Cori Lopez-Castro has been named to a one-year term as managing partner of the powerhouse litigation boutique Kozyak Tropin Throckmorton in Coral Gables.
Lopez-Castro served in the same rotating position in 2011 to 2012 and will maintain her regular litigation workload.
“I think the partnership asked me to do this because they know that I really like to manage people. They will tell you that I manage my opposing counsel, I manage witnesses, and I manage clients,” she said Tuesday. ”I just have to I guess be more efficient than I am already, and I’m pretty efficient.”
The law firm has rotated managing partners for at least 15 years, which has allowed diverse attorneys to take charge of the 24-attorney firm for a limited time.
“We think everyone should do it because it helps you understand the business of law, and we all practice law, and none of us can afford to take so much time away from our practice,” Lopez-Castro said. “It seems like one or two years is the sweet spot for us.”
Harley Tropin, firm president, said she embodies the two values that make a successful lawyer and firm — “winning cases and having great relationships with clients, opponents and everyone with whom she comes into contact.”
During the coming year, Lopez-Castro hopes to expand to 27 or 28 attorneys and said the focus is on the health care practice and commercial litigation. All 10 of the firm’s partners hold equity stakes, and younger attorneys may be hired to help with the existing caseload.
But the hiring itself won’t be easy. She described Kozyak Tropin as “a very tight firm” and said, “It’s hard to find people that we feel will share our values and how we approach cases.”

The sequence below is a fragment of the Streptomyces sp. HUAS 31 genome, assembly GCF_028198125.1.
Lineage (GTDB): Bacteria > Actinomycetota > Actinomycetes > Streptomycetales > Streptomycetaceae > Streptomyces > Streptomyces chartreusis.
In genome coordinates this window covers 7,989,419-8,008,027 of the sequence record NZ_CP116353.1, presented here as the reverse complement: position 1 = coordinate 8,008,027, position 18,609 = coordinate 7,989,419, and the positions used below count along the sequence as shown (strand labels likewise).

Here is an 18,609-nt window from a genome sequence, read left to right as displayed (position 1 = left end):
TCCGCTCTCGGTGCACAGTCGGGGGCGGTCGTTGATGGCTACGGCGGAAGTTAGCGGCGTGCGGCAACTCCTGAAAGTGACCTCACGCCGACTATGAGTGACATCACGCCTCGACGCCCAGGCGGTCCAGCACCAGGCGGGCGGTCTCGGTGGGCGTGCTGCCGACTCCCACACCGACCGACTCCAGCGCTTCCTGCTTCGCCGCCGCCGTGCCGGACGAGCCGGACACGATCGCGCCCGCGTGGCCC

Diversity has been a watchword for founding partner John Kozyak. Now of counsel, he formed a foundation that draws thousands to an annual minority mentoring picnic. The latest event was Saturday.
“Diversity now instead of being a buzzword is truly a sought-after value in the firm,” and it’s valued both by clients and law firms, said Lopez-Castro, a former president of the Cuban American Bar Association.
“There is a very strong push to promote women,” she said of moves in the past year at law firms in South Florida and beyond. “It’s good to see other women succeed, especially women with families.”
Lopez-Castro started at the firm as an associate under the wings of the three founding partners 27 years ago. She focuses on bankruptcy, receiverships and commercial litigation and is a mother of three. A friend commended her for “her elegance and poise,” but she said, “It’s not always so pretty.”
She has represented the bankruptcy trustees in cases involving fraud allegations at Ecuador’s fourth largest bank and the general contractor who built the $150 million Downtown Dadeland project south of Miami.
After the Great Recession, she was heavily involved in the liquidation of the bank holding companies for BankUnited, MetroBank, Orion and First State.